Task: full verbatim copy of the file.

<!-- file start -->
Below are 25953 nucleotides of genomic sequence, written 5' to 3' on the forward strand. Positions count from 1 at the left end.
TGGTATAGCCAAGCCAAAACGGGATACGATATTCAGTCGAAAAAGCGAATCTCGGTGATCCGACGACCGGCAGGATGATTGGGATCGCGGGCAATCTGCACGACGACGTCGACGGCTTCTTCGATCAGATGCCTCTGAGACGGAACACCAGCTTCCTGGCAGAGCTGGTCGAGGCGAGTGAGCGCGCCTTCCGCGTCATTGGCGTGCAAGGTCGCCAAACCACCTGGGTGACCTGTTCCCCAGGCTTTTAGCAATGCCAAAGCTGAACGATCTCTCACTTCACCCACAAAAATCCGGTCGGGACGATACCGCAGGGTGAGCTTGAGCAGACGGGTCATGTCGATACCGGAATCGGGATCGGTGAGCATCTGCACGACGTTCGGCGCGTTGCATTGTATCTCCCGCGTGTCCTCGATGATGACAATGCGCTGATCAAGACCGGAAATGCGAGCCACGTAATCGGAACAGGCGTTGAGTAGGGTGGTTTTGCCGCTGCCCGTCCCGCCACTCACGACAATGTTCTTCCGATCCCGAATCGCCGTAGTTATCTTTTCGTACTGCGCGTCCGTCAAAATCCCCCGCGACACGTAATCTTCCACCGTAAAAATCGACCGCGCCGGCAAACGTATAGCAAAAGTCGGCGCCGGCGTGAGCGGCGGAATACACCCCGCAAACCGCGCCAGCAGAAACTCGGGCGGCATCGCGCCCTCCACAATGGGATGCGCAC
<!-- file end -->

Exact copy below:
Below are 25953 nucleotides of genomic sequence, written 5' to 3' on the forward strand. Positions count from 1 at the left end.
TGGTATAGCCAAGCCAAAACGGGATACGATATTCAGTCGAAAAAGCGAATCTCGGTGATCCGACGACCGGCAGGATGATTGGGATCGCGGGCAATCTGCACGACGACGTCGACGGCTTCTTCGATCAGATGCCTCTGAGACGGAACACCAGCTTCCTGGCAGAGCTGGTCGAGGCGAGTGAGCGCGCCTTCCGCGTCATTGGCGTGCAAGGTCGCCAAACCACCTGGGTGACCTGTTCCCCAGGCTTTTAGCAATGCCAAAGCTGAACGATCTCTCACTTCACCCACAAAAATCCGGTCGGGACGATACCGCAGGGTGAGCTTGAGCAGACGGGTCATGTCGATACCGGAATCGGGATCGGTGAGCATCTGCACGACGTTCGGCGCGTTGCATTGTATCTCCCGCGTGTCCTCGATGATGACAATGCGCTGATCAAGACCGGAAATGCGAGCCACGTAATCGGAACAGGCGTTGAGTAGGGTGGTTTTGCCGCTGCCCGTCCCGCCACTCACGACAATGTTCTTCCGATCCCGAATCGCCGTAGTTATCTTTTCGTACTGCGCGTCCGTCAAAATCCCCCGCGACACGTAATCTTCCACCGTAAAAATCGACCGCGCCGGCAAACGTATAGCAAAAGTCGGCGCCGGCGTGAGCGGCGGAATACACCCCGCAAACCGCGCCAGCAGAAACTCGGGCGGCATCGCGCCCTCCACAATGGGATGCGCAC